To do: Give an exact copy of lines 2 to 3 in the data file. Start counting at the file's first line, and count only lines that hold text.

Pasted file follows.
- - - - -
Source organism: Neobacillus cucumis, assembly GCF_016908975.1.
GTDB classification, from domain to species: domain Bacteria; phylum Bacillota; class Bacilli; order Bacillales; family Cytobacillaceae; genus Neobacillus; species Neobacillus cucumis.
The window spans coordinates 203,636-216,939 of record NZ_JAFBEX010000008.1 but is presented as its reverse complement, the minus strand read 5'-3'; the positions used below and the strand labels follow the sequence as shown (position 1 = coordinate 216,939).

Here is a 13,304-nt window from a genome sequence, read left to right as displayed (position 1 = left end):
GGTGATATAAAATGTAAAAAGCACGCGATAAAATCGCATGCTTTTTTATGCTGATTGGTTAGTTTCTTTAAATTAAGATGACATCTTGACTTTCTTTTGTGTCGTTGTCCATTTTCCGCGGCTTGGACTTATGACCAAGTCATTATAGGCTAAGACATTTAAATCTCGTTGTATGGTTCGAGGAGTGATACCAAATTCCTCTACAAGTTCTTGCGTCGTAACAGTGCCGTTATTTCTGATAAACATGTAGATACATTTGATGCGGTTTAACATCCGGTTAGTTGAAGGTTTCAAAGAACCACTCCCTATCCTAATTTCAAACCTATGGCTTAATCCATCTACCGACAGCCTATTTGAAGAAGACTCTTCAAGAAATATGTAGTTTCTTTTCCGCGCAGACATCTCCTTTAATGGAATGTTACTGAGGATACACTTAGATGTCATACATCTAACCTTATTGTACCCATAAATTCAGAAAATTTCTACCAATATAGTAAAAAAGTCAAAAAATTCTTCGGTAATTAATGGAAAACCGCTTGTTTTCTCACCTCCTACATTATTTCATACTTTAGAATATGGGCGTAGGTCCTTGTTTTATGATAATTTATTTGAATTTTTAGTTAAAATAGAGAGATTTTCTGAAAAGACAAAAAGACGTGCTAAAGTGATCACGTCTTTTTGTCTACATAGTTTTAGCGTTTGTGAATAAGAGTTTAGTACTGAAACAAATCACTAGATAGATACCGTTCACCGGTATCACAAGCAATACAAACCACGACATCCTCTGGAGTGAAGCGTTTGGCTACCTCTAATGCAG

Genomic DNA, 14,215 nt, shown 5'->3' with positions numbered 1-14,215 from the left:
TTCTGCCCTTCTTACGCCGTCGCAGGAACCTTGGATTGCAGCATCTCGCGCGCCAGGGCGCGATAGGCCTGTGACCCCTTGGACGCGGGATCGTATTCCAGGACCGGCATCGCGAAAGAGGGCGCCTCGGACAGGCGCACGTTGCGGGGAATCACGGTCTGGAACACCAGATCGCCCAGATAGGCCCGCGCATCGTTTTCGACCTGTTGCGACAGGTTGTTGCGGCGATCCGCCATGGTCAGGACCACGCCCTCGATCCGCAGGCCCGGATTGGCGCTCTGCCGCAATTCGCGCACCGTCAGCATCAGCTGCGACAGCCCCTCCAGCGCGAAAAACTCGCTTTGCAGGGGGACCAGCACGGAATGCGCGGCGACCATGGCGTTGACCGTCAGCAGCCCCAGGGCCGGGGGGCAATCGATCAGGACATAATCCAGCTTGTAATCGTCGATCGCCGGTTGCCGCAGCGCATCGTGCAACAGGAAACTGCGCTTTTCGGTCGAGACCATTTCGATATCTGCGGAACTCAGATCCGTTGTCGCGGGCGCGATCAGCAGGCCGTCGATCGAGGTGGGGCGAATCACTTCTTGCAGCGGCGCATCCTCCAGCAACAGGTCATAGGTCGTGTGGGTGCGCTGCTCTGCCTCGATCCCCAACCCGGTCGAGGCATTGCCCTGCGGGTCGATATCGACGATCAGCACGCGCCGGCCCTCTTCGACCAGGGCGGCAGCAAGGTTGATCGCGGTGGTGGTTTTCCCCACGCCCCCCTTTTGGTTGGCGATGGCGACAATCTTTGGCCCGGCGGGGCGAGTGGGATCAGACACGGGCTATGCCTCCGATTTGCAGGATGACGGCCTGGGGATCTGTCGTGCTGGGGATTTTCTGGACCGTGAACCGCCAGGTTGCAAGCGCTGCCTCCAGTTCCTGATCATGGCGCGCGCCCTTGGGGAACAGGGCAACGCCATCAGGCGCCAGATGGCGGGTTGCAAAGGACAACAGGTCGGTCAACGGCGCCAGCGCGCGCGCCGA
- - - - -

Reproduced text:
GTDB classification, from domain to species: domain Bacteria; phylum Bacillota; class Bacilli; order Bacillales; family Cytobacillaceae; genus Neobacillus; species Neobacillus cucumis.
The window spans coordinates 203,636-216,939 of record NZ_JAFBEX010000008.1 but is presented as its reverse complement, the minus strand read 5'-3'; the positions used below and the strand labels follow the sequence as shown (position 1 = coordinate 216,939).